Kroger, the Memphis Branch of the NAACP and The New Tri-State Defender are teaming up to announce a new grant program aimed at supporting Memphis and it’s surrounding communities.
The “Uplift Our Community” initiative was announced at a press conference Thursday morning at the NAACP headquarters on Vance Ave. Applications are now open at naacpmemphis.org.
“We are so proud to join with two well-established, historic, reputable organizations here in Memphis. Why not partner with these organizations to uplift our community,” said Teresa Dickerson, director of community relations for Kroger’s Delta Division. “This grant is just perfect for what we’re trying to do – not only in our company but in our communities. And we are inviting other businesses to join us.”
From the NAACP Memphis website:
Uplift the Community Grant
Attention all non-profits in the Memphis and Shelby County area! Are you interested in having a positive impact on your community and need an “Uplift” to get you started?
The NAACP Memphis Branch, the New Tri-State Defender Newspaper and Kroger Delta Division present a new grant program called UPLIFT THE COMMUNITY.
This partnership will be an exciting opportunity for a cross-section of businesses and community organizations to come together in a positive effort toward equitable change in Memphis and Shelby County.
Grants will be awarded up to $10,000 to Memphis-based nonprofits. While the NAACP wouldn’t specify the number of grants or how large the fund is, NAACP Memphis Executive Director Vickie Terry smiled and said, “Kroger is contributing a very generous amount. I’m not going to say exactly how much, but it’ is a very generous amount.”
The initiative focuses on three key areas: Improving the community, decreasing blight and decreasing crime. Terry emphasized that applications will be judged on their creativity and their innovation.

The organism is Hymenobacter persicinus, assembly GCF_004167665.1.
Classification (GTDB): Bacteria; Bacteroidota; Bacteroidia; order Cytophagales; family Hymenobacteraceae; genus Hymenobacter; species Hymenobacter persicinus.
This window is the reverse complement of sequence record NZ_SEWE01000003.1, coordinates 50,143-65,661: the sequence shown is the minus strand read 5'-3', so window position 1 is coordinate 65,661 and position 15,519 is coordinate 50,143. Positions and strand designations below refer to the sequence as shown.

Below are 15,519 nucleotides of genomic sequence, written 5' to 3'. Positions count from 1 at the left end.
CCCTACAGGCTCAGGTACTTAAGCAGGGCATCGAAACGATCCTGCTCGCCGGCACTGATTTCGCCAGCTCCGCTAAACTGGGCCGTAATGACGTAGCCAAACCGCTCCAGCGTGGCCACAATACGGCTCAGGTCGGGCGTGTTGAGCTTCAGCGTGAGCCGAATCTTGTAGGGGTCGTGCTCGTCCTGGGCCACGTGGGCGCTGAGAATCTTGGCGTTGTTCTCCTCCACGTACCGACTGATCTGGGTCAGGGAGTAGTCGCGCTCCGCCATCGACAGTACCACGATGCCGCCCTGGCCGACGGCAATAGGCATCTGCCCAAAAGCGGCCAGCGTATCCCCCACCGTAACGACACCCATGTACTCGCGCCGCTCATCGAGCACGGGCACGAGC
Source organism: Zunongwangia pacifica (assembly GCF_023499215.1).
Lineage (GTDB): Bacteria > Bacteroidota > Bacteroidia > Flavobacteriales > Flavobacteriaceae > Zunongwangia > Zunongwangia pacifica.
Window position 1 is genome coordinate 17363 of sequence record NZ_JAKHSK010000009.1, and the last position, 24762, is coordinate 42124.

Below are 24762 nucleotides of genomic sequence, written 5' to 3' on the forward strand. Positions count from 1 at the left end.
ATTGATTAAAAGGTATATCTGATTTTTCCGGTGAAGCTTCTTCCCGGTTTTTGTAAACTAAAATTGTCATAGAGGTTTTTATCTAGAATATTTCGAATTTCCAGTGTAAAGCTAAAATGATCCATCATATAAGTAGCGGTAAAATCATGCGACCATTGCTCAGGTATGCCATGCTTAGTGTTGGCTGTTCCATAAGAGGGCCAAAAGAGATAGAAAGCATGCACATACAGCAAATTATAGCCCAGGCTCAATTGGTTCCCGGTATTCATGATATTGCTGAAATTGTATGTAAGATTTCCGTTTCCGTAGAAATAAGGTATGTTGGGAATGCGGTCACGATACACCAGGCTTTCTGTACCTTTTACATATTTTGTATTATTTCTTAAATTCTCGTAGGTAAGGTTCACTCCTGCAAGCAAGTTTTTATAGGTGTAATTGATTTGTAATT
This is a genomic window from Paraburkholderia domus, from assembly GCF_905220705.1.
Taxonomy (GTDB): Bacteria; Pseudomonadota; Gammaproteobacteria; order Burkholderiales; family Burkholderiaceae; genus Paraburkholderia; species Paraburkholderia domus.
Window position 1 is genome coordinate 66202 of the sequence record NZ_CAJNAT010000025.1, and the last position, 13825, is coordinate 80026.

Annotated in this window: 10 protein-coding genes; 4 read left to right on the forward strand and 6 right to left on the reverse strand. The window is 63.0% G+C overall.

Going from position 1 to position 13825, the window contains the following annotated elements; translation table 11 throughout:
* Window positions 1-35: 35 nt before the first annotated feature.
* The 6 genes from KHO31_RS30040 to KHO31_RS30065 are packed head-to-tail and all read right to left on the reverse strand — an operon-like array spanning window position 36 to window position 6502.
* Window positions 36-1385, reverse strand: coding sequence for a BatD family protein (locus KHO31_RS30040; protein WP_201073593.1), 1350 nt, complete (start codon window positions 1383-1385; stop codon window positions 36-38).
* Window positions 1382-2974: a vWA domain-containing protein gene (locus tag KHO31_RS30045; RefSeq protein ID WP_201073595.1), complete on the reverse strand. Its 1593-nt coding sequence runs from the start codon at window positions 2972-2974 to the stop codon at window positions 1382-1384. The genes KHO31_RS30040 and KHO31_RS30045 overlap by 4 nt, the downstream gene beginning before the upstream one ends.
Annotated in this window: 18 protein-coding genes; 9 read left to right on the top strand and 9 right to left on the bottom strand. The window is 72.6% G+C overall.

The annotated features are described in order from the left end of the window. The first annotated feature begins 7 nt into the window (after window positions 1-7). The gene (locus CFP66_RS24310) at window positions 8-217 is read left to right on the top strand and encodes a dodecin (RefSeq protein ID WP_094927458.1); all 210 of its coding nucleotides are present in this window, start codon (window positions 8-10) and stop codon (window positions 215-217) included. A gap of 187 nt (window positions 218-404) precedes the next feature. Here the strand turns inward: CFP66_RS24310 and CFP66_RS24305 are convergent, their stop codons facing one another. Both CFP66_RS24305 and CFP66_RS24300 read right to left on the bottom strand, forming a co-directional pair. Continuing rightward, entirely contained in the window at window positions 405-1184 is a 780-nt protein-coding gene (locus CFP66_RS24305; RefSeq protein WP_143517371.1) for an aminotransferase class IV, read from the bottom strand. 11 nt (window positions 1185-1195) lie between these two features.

And Karanja Ajanaku, associate publisher and executive editor of the New Tri-State Defender, echoed a call for other businesses and entities to join in the effort.
“It’s important to note that there’s an ask for other businesses to get involved,” Ajanaku said. “A lot of the time, businesses are looking for ways to get involved in a way that takes the community forward. This program can be a vehicle for that.”
Last winter, Kroger came under fire from activists when the grocery giant abruptly announced it would close two Memphis stores in Orange Mound and South Memphis. At the time, activists chastised Kroger for leaving “food deserts” in their wake and demanded Kroger take a greater role in supporting their communities.
Dickerson acknowledged the criticism but said the seeds for Uplift the Community were planted long before the store closings.
“A lot of people don’t realize Kroger already donates more than $1.5 million through (our) Community Rewards (program) to nonprofits in this community,” Dickerson said. “We also support our area food banks through our donations.
“Yes, this time last year there was a situation,” she added, referring to the closings and corresponding protests. “But we are working with the people involved and we’re still working to try to help those individuals in Orange Mound.
“But this is something we’ve always wanted to do,” she said. “And we wanted to do it before (the controversy) last year. When the NAACP called, we thought, ‘This is perfect.'”
To download the application, visit naacpmemphis.org or click here. For more information, call the NAACP at 901